FAIL: How I missed years of B2B marketing experience [WORDS]

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As recently as seven months ago, this was a conversation that I believed to be accurate:

“But you don’t have any B2B experience, Christoph?” – a number of executives I’ve talked to about projects, collaborations, etc. would ask and state at the same time.

“Sure, but it’s not about B2B or B2C. It’s about H2H,” was my smart answer. Ha!

To get some of you out of acronym hell:

B2B – Business to Business

B2C – Business to Consumer

H2H – Human to Human

Also: P2P – Person to Person

Related: How companies get human to human marketing wrong

Of course, the answer isn’t wrong. B2B or B2C the bottom line is that the target audience is indeed a human. A person will be making the decision to buy or not to buy. Maybe algorithms already weed out certain RFPs (request for proposals) based on keywords as is already the case for job applicants. Some “advanced” application systems filter candidates by keywords. Pick the wrong ones in your application and you might get filtered out.

That “H2H is what matters” answer seemed to satisfy many I’ve shared that with over the years. Maybe it made so much sense because it’s true. Or it was just enough of a new perspective and spin on existing methodology to show that it’s about the strategies and not the exact words. Either way. I didn’t give myself enough credit. Not because I’m too humble. Ha! I just didn’t think it through.

This is a new development for me here: I have all kinds of B2B experience and did before starting my current digital transformation/business evolution/content strategy gig at Stamats Business Media which competes in the B2B publishing space.

The reality of things is that I’ve had at least 5 years of B2B marketing experience – even if I didn’t know it. This blog’s target audience and really only buyers are businesses. Not many people (i.e.: consumers) go around and look for social media, storytelling or content marketing strategy, which is what I usually write about on here.

There are many personal stories, sure, but they usually tie back to something business related. Even my travel diaries stories usually have some kind of business-related angle.

When I look at the revenue streams over the years that the blog has had, they are usually business related:

  • Conferences hiring me to speak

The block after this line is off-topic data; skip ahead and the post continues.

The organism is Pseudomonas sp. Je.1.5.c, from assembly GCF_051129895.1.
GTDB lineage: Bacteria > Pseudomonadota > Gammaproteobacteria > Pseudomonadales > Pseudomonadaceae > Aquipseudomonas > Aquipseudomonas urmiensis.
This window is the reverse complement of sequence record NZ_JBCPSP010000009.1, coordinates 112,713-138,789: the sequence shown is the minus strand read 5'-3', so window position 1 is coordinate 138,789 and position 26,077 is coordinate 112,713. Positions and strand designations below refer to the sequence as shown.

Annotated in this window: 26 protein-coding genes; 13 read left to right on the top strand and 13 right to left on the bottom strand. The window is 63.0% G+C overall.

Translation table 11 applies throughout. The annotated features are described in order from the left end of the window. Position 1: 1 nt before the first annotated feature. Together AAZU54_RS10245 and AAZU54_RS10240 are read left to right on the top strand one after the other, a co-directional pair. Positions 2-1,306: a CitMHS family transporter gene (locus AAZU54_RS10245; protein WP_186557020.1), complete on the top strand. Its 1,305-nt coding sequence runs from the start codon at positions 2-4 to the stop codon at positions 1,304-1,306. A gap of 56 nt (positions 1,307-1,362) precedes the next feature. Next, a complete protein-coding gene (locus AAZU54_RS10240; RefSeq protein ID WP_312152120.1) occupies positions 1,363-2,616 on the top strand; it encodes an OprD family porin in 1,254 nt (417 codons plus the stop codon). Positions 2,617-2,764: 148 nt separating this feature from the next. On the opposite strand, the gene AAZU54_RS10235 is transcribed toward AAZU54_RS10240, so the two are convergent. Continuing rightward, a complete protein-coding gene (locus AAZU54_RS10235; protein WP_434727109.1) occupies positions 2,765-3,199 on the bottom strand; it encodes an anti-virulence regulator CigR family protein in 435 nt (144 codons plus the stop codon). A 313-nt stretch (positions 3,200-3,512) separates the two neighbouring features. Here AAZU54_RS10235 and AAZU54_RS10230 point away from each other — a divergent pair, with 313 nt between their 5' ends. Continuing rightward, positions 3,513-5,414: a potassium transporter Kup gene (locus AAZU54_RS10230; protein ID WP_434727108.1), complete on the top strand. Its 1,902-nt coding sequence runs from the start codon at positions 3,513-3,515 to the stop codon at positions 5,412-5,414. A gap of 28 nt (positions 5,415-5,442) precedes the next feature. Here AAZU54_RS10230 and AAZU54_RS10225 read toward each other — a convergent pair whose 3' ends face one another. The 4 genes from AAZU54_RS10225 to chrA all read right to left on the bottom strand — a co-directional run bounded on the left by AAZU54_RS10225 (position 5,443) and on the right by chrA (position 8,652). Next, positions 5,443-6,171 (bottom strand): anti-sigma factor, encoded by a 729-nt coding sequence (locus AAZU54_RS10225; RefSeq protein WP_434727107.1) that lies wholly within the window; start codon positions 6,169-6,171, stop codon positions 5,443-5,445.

• Companies who want a workshop
  • Businesses who hire me to complete a specific project
  • Etc.

Even when people buy my book, I’m guessing it’s mostly for business purposes – as that’s what the book is about.

One reason also might have been that I basically removed mention of my blog from my resume and LinkedIn profile. It seemed to confuse people that I had a blog listed.

Of course, the line between B2B and B2C is becoming more and more blurry with the web – especially. For example, when I attend and cover Adobe Summits on Adobe’s dime who is their audience? Businesses or consumers?

As many times in digital marketing, the answer is: “It depends.” And it’s both. Consumers might buy their products, though, realistically, many Adobe products are business products. But there’s crossover. So all my Adobe posts are tagged as sponsored (which is required by the Federal Trade Commission in the United States and indicates a paid agreement of some kind).

Other times, I prioritized my digital agency work as experience.

“Do you have B2B experience?”

“Most of my clients do B2C.”

That also is true, but to get those clients to do B2C marketing for I implemented B2B strategies.

A lead comes in through Twitter to work with a company, that’s B2B. A request for proposal comes from a blog post. That’s also B2B. Somebody approaches me at a conference after a keynote to work with their company on a project. B2B. Oy. Glad I got myself set straight here. Thanks for letting me talking it through with you. 🙂

Likely, there’s a good amount of truth to that it’s all just about connecting to other humans, building the authority around the topic the buyer has a problem with and then being top of mind whenever they are ready to buy whatever it is you are selling.

Partially, I probably missed it because the initial intent of the blog wasn’t a lead generation tool in 2013. I just wanted to share stories and go from there. I moved sites a few times in the years before and after Eastern Iowa News folded in 2009 and even had separate sites for different topics. At some point that became too much work. I wanted to focus on storytelling for organizations and with that this site was born. (I could have probably just avoided the switcheroos by going with ChristophTrappe.com which I might still do down the road here. It’s easy enough to move things over there with the help of my awesome developer.

It’s about perspective and sometimes we miss things. It happens.

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